Is Your Name Important? - page 5

For starters, I will reveal that I am an African-American female with a very common anglicized first and last name. I am also friendly with a small handful of nurse managers, staff development... Read More

  1. Visit  Born_2BRN profile page
    0
    Great article! It's very informative! I never thought of it that way but I do look at it the same way. You can tell lots about a person by their name. For instance, if their last name is foreign and first American meaning they were born in the states. Either that this person married to someone who is foreigner. My name altogether is unique and difficult to pronoun. I would not doubt it if a minute they see they toss it away in a not hiring pile.
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  3. Visit  monkeybug profile page
    1
    One of the Freakonomics books did a chapter on names. They really can affect you in later life. Names that scream "ghetto" or are too cutesy really can hurt your chances in later life. All my years in L&D, I don't think I ever tried to dissuade someone from a name, I would just cringe inwardly. But I think parents really should give it some thought. Yes, MaK'enZ'eeee, Corvoisier, L-A (ladasha) are all great and uneek and all, but when their resumes are laying in a pile with Elizabeth's and Katherine's resumes, who is more likely to get the interview? According to research, Elizabeth and Katherine are more likely to get the call. Freakanomics and More Freakanomics are fascinating reads, and did influence my child's name. I was never one that approved of trendy or unique names, or names that seemed to originate from someone flinging scrabble tiles against the wall and choosing the first 8 that landed face up, but the research confirmed my feelings. My child was born in 2009, but just by looking at his name, you couldn't tell if it was 2009, 1909, 1809, or 1709. It's not in the top 10, but it's not all that uncommon either.
    Spidey's mom likes this.
  4. Visit  RNperdiem profile page
    0
    I had to laugh when I read about names being generational. It is true!
    Whenever I go to my husband's office party, I am introduced to a long list of one-syllable guy names from a generation slightly older than my own.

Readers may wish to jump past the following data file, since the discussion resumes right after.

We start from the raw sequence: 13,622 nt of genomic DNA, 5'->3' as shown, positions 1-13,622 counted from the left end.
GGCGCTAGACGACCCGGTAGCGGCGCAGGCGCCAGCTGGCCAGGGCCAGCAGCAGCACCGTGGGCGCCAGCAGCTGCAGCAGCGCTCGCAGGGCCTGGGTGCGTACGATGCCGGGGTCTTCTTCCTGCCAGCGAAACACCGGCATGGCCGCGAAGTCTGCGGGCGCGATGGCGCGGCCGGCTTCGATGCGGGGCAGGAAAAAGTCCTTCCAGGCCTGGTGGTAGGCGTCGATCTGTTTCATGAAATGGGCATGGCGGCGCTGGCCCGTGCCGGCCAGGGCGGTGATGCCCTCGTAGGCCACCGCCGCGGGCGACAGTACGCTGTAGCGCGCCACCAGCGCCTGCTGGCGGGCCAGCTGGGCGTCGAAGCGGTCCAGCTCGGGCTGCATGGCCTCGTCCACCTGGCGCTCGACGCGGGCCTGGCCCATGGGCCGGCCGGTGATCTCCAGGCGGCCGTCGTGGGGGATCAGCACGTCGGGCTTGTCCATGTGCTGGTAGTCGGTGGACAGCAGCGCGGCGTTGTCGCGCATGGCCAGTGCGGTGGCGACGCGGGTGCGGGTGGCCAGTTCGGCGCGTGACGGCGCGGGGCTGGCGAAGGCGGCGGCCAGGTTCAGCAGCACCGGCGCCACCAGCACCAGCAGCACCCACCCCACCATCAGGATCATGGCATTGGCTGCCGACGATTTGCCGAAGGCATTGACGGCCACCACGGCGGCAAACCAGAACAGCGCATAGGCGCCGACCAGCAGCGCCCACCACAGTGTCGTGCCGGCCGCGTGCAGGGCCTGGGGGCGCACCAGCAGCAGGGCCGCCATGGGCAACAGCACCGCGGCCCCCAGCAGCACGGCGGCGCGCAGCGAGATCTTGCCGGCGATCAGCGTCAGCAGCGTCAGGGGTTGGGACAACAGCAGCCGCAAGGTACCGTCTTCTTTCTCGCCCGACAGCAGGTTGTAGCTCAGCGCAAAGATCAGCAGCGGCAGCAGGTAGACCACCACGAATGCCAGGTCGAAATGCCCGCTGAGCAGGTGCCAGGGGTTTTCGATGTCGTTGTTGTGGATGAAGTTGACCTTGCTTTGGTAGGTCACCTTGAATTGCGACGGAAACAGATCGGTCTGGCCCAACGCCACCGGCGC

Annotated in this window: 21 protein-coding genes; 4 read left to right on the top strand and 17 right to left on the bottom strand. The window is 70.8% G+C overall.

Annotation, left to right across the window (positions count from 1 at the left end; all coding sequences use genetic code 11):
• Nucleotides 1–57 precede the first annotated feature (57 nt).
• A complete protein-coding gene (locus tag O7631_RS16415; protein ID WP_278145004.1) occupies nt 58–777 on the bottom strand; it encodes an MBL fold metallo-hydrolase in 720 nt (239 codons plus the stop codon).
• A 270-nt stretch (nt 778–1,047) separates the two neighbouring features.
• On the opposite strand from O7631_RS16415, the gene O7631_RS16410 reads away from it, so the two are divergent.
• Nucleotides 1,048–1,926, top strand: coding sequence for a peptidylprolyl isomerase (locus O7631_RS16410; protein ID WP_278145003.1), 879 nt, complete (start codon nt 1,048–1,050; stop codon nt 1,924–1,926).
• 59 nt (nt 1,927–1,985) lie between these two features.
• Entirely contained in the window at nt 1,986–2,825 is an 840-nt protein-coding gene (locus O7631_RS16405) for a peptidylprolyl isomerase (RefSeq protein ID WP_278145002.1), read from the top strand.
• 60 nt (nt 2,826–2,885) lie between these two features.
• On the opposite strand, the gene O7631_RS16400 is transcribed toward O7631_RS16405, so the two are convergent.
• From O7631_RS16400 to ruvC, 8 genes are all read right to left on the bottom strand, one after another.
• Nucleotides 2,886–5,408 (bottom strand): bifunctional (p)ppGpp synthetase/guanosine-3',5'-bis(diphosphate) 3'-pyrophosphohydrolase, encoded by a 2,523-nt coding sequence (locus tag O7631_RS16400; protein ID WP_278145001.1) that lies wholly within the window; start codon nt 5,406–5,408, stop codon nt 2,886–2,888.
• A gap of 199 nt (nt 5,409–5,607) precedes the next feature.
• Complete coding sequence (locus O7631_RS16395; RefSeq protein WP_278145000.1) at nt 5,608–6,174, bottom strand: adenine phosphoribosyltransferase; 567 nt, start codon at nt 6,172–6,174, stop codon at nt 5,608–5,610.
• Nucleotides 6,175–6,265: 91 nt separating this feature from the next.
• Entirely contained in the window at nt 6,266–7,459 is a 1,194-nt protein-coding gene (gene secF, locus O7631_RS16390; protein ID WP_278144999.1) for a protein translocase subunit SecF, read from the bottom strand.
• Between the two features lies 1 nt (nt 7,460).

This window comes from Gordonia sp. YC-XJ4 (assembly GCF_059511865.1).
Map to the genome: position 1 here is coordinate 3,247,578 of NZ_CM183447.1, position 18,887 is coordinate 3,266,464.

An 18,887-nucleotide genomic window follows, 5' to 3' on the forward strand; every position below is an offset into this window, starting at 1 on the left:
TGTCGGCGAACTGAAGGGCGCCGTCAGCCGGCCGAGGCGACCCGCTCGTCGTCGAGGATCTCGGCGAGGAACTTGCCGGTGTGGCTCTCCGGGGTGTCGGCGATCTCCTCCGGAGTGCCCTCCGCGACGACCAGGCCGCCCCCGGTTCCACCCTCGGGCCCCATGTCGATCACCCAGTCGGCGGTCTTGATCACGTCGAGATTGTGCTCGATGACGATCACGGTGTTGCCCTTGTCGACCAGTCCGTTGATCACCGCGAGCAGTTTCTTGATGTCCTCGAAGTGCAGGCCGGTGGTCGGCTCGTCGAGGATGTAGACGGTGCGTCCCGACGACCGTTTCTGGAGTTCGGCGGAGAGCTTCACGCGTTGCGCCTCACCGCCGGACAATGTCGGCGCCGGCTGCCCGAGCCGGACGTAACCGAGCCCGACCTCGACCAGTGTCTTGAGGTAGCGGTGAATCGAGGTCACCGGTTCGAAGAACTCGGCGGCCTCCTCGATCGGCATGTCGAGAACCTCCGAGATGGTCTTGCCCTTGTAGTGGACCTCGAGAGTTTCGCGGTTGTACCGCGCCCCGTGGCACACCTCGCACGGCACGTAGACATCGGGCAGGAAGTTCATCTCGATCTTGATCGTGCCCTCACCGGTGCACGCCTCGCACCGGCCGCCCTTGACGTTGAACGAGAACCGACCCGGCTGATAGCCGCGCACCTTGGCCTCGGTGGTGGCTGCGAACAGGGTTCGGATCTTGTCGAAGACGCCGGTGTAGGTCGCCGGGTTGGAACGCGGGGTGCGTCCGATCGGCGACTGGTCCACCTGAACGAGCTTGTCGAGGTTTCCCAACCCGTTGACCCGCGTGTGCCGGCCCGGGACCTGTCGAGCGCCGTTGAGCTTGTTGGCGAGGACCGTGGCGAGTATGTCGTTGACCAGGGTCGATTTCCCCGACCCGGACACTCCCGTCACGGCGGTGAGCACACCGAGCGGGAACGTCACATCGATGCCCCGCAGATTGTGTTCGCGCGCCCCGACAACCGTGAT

There was Don, Dan, Ed, Tom, Bill, Lou, John, Jim, Mark, Dave, Scott, Greg, and their wives all seemed to be named Pam or Sue.
    The exception was the foreign born co-workers whose names were complex.
  5. Visit  ThePrincessBride profile page
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    Quote from tanjazovko
    HI. I am from Croatia, I am Tanja and we dont have such problems... We have some another problems... Politicals, and economys.My name is from Russia, and I have never been there, but it is very big problem, our parents give us names and name dont say that we are clever or not, good or bad...
    Whoa! Your name is VERY much like mine. Creepy, lol.
  6. Visit  ChicagoMay profile page
    0
    Quote from TheCommuter
    Having an idea of the candidate's racial-ethnic background might help or hurt, depending on the circumstances. For example, rsums with white-sounding names have a 50% greater chance of receiving a callback when compared to those with African American names, according to a study performed for the National Bureau of Economic Research by the University of Chicago's Marianne Bertrand and Massachusetts Institute of Technology's Sendhil Mullaina (Dickler, 2009). However, the recruiter or HR director who is purposely seeking a diverse group of candidates might call the applicants with ethnic-sounding names.
    Well this sucks for me... I'm whiter than white (I don't tan, I burn type white) but my first name is an African-American name... Thanks mom and dad, lol.
  7. Visit  rnmama999 profile page
    0
    I have a Russian first name with a German last name (my husband's) and I am Chinese/Filipina lol. I'm pretty sure I've confused people but I don't think it's had a negative impact on me. I also know who's educated and/or paid attention in history class if they are able to pronounce my first name (totally joking lol)
  8. Visit  ddunnrn profile page
    0
    This is my 2nd post on this topic, because I am fascinated by it. I have always been a fan of futuristic science fiction (Yes, I'm a big Trekkie!) and sometimes when I drift off into a daydream, I imagine how people's names will change in the future, when human interbreeding will be common, and attitudes toward different cultures will be less egocentric. I imagine lots of cafe au lait people with a variety of types of hair and facial morphologies, but with interest names like Mei Li Gonzales or Vittorio Abadejo. I remember years ago I got a foretaste of this when I had a professor in grad school named Jos Rabinowicz, who happened to be a Mexican Jew, and an excellent human being.
  9. Visit  Ntheboat2 profile page